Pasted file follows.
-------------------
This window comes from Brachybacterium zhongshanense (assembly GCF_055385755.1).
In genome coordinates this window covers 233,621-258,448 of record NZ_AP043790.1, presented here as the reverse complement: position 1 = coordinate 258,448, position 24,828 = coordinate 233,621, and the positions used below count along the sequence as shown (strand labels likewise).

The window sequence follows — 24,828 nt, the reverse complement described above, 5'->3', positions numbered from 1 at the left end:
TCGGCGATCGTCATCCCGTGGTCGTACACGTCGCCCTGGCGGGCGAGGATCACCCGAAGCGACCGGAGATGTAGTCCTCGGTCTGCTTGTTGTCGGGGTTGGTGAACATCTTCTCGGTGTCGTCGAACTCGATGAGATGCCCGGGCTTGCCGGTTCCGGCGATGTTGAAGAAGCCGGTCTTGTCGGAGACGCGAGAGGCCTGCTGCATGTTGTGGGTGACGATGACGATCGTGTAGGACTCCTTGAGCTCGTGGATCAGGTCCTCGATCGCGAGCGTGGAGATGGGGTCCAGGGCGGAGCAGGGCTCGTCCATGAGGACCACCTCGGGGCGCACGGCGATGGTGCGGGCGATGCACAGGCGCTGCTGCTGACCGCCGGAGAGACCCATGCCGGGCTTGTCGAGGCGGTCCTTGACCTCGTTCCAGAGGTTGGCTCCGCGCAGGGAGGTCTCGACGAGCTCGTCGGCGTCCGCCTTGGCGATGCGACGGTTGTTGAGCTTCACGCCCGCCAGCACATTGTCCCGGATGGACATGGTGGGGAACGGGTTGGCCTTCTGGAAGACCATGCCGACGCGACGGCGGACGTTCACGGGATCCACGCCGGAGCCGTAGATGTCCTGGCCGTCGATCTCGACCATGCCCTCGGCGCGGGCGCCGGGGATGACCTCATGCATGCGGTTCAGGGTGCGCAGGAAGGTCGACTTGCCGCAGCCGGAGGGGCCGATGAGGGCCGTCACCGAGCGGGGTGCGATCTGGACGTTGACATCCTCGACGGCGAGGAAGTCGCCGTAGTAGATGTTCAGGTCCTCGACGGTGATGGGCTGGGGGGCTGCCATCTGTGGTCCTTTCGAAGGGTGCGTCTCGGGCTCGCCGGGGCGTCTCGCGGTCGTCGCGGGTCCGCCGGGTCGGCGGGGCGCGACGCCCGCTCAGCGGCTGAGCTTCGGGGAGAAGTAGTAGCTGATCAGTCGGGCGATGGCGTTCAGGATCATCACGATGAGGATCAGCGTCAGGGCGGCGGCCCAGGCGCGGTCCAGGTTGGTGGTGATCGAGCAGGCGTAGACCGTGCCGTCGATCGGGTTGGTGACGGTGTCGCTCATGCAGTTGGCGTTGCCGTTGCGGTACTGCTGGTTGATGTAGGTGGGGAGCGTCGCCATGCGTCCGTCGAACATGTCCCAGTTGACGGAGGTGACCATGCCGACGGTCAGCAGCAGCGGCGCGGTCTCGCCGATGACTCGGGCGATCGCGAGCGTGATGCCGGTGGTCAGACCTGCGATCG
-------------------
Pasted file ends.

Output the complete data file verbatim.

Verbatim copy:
This window comes from Brachybacterium zhongshanense (assembly GCF_055385755.1).
In genome coordinates this window covers 233,621-258,448 of record NZ_AP043790.1, presented here as the reverse complement: position 1 = coordinate 258,448, position 24,828 = coordinate 233,621, and the positions used below count along the sequence as shown (strand labels likewise).

The window sequence follows — 24,828 nt, the reverse complement described above, 5'->3', positions numbered from 1 at the left end:
TCGGCGATCGTCATCCCGTGGTCGTACACGTCGCCCTGGCGGGCGAGGATCACCCGAAGCGACCGGAGATGTAGTCCTCGGTCTGCTTGTTGTCGGGGTTGGTGAACATCTTCTCGGTGTCGTCGAACTCGATGAGATGCCCGGGCTTGCCGGTTCCGGCGATGTTGAAGAAGCCGGTCTTGTCGGAGACGCGAGAGGCCTGCTGCATGTTGTGGGTGACGATGACGATCGTGTAGGACTCCTTGAGCTCGTGGATCAGGTCCTCGATCGCGAGCGTGGAGATGGGGTCCAGGGCGGAGCAGGGCTCGTCCATGAGGACCACCTCGGGGCGCACGGCGATGGTGCGGGCGATGCACAGGCGCTGCTGCTGACCGCCGGAGAGACCCATGCCGGGCTTGTCGAGGCGGTCCTTGACCTCGTTCCAGAGGTTGGCTCCGCGCAGGGAGGTCTCGACGAGCTCGTCGGCGTCCGCCTTGGCGATGCGACGGTTGTTGAGCTTCACGCCCGCCAGCACATTGTCCCGGATGGACATGGTGGGGAACGGGTTGGCCTTCTGGAAGACCATGCCGACGCGACGGCGGACGTTCACGGGATCCACGCCGGAGCCGTAGATGTCCTGGCCGTCGATCTCGACCATGCCCTCGGCGCGGGCGCCGGGGATGACCTCATGCATGCGGTTCAGGGTGCGCAGGAAGGTCGACTTGCCGCAGCCGGAGGGGCCGATGAGGGCCGTCACCGAGCGGGGTGCGATCTGGACGTTGACATCCTCGACGGCGAGGAAGTCGCCGTAGTAGATGTTCAGGTCCTCGACGGTGATGGGCTGGGGGGCTGCCATCTGTGGTCCTTTCGAAGGGTGCGTCTCGGGCTCGCCGGGGCGTCTCGCGGTCGTCGCGGGTCCGCCGGGTCGGCGGGGCGCGACGCCCGCTCAGCGGCTGAGCTTCGGGGAGAAGTAGTAGCTGATCAGTCGGGCGATGGCGTTCAGGATCATCACGATGAGGATCAGCGTCAGGGCGGCGGCCCAGGCGCGGTCCAGGTTGGTGGTGATCGAGCAGGCGTAGACCGTGCCGTCGATCGGGTTGGTGACGGTGTCGCTCATGCAGTTGGCGTTGCCGTTGCGGTACTGCTGGTTGATGTAGGTGGGGAGCGTCGCCATGCGTCCGTCGAACATGTCCCAGTTGACGGAGGTGACCATGCCGACGGTCAGCAGCAGCGGCGCGGTCTCGCCGATGACTCGGGCGATCGCGAGCGTGATGCCGGTGGTCAGACCTGCGATCG